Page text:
Complexity & systems thinking

Public sector management reform in developing countries: Perspectives beyond NPM orthodoxy

Derick W. Brinkerhoff and Jennifer M. Brinkerhoff
2015

What alternative frameworks for theory and practice offer insights and guidance beyond the new public management (NPM) orthodoxy? This article offers some answers to this question. It is the introduction to a special issue of the journal Public Administration and Development titled ‘Beyond conventional public sector management reforms in developing countries’, and includes ...» more

Systems Thinking: An introduction for Oxfam programme staff

Kimberly Bowman et al.
2015

Systems thinking can be an important part of developing truly sustainable and transformative change. This introduction explains how a systems approach can be integrated within programmes and ways of working, and provides tools, case study examples and links to resources for further learning. It highlights the need for change at both a programme and organisational level to ...» more

A new climate for peace: Taking action on climate and fragility

Lukas Rüttinger; Dan Smith; Gerald Stang; Dennis Tänzler; and Janani Vivekananda
2015

This independent report commissioned by members of the G7 calls for action on climate and fragility risk. It highlights risks and policy gaps that pose serious threats to the stability of states and societies in three key sectors: climate change adaptation; development and humanitarian aid; and peacebuilding. The report suggests concrete action from G7 member countries is ...» more

Improving development aid design and evaluation: Plan for sailboats, not trains

Rachel Kleinfeld
2015

How do reforms that require political engagement differ from traditional technical reforms? Why is political engagement different, and what are the implications for design and evaluation? How should development programmes that engage politics be designed? And how can those who fund or implement such programmes evaluate whether their efforts are contributing to reform? This ...» more

Adapting development: improving services to the poor

Leni Wild, David Booth, Clare Cummings, Marta Foresti, Joseph Wales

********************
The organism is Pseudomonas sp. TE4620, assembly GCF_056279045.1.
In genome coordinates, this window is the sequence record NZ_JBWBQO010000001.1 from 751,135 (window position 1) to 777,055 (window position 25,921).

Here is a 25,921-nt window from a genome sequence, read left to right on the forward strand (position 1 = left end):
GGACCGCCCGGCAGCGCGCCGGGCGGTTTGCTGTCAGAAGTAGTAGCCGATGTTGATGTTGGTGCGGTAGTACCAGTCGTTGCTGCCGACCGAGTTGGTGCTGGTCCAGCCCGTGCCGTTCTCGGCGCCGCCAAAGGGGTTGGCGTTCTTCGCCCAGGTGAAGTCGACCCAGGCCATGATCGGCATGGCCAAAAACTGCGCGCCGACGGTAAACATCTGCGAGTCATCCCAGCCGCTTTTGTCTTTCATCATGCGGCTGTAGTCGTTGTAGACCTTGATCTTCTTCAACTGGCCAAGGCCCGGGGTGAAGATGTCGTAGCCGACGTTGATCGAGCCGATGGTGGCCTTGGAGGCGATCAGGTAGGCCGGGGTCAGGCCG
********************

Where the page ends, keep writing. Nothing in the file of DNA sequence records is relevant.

2015

This report argues that if we are to avoid reproducing the pattern of uneven progress that has characterised the MDG campaign, there must be more explicit recognition of the political conditions that sometimes enable, but so often obstruct, development progress. In this context, domestic reformers and their international partners must pursue innovative and politically smart ...» more

Public service reform

The focus in this Pack is on action: on the public service reform intervention, conceived as an exercise in helping. The readings included in this pack have been chosen to be interesting and fresh rather than comprehensive; that is, to stimulate thinking rather than necessarily to ‘cover all the bases’ in public service reform as…» more

Problem-driven iterative approaches and wider governance reform

A problem-driven, iterative approach to institutional reform involves (i) solving defined performance problems through (ii) creating an environment amenable to experimentation, (iii) creating tight feedback loops, and (iv) engaging a broad set of actors. Such an approach has recently been termed as PDIA (problem-driven iterative adaptation), with analysis suggesting that ...» more

Explaining positive deviance in public sector reforms in development

Matt Andrews
2013

Public sector reforms are commonplace in developing countries. Much of the literature about these reforms reflects on their failures. This paper asks about the successes and investigates which of two competing theories best explain why some reforms exhibit such positive deviance.These theories are called 'solution and leader driven change' (SLDC) and 'problem driven iterative ...» more

Escaping Capability Traps through Problem Driven Iterative Adaptation (PDIA)

Matt Andrews, Lant Pritchett,, Michael Woolcock
2012

This paper argues that many reform initiatives in developing countries fail to achieve sustained improvements in performance because governments and organisations pretend to reform by changing what policies or organisations look like rather than what they actually do. The flow of development resources and legitimacy without demonstrated improvements in performance undermines ...» more

Exploring the Science of Complexity: Ideas and Implications for Development and Humanitarian Efforts

Ben Ramalingam, Harry Jones et al.
2008

What is complexity science? How can it contribute to development and humanitarian efforts? This paper explores the key concepts of complexity science and shows how they might help development practitioners engaged in reform. The concepts highlight that the best course of action will be context-dependent, and they offer new ways to think about questions that should be posed. ...» more